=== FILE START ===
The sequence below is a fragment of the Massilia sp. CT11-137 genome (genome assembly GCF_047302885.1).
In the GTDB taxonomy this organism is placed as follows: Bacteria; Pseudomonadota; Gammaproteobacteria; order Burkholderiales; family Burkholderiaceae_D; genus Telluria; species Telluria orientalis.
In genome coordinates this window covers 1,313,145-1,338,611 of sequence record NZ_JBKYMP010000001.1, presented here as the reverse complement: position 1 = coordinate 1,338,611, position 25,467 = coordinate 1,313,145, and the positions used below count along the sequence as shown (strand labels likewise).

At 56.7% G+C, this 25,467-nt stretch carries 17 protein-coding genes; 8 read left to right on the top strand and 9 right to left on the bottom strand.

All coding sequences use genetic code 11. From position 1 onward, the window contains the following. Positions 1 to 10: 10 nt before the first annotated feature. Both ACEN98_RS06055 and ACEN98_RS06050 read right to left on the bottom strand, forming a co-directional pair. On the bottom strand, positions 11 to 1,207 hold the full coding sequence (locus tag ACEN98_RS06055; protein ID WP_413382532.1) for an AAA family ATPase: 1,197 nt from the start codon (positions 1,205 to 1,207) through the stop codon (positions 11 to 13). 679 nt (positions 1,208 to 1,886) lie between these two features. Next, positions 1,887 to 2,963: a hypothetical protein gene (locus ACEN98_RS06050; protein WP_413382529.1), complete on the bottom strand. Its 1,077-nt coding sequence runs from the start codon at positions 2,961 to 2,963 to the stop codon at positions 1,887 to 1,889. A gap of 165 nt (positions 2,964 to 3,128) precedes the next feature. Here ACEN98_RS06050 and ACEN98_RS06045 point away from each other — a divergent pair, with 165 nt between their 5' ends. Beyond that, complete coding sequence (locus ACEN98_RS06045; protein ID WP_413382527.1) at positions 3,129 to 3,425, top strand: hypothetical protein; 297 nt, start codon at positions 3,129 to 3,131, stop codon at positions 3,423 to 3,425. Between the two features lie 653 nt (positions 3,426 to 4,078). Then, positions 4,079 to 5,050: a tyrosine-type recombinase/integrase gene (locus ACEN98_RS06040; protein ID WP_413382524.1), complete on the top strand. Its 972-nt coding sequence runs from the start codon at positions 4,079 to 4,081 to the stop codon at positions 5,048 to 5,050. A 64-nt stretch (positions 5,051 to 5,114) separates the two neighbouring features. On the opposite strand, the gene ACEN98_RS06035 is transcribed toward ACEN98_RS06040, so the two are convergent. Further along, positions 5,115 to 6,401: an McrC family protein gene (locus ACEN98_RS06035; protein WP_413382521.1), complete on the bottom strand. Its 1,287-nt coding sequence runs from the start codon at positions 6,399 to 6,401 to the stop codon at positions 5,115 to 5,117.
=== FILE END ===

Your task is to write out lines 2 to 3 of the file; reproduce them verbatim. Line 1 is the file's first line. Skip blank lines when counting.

In the GTDB taxonomy this organism is placed as follows: Bacteria; Pseudomonadota; Gammaproteobacteria; order Burkholderiales; family Burkholderiaceae_D; genus Telluria; species Telluria orientalis.
In genome coordinates this window covers 1,313,145-1,338,611 of sequence record NZ_JBKYMP010000001.1, presented here as the reverse complement: position 1 = coordinate 1,338,611, position 25,467 = coordinate 1,313,145, and the positions used below count along the sequence as shown (strand labels likewise).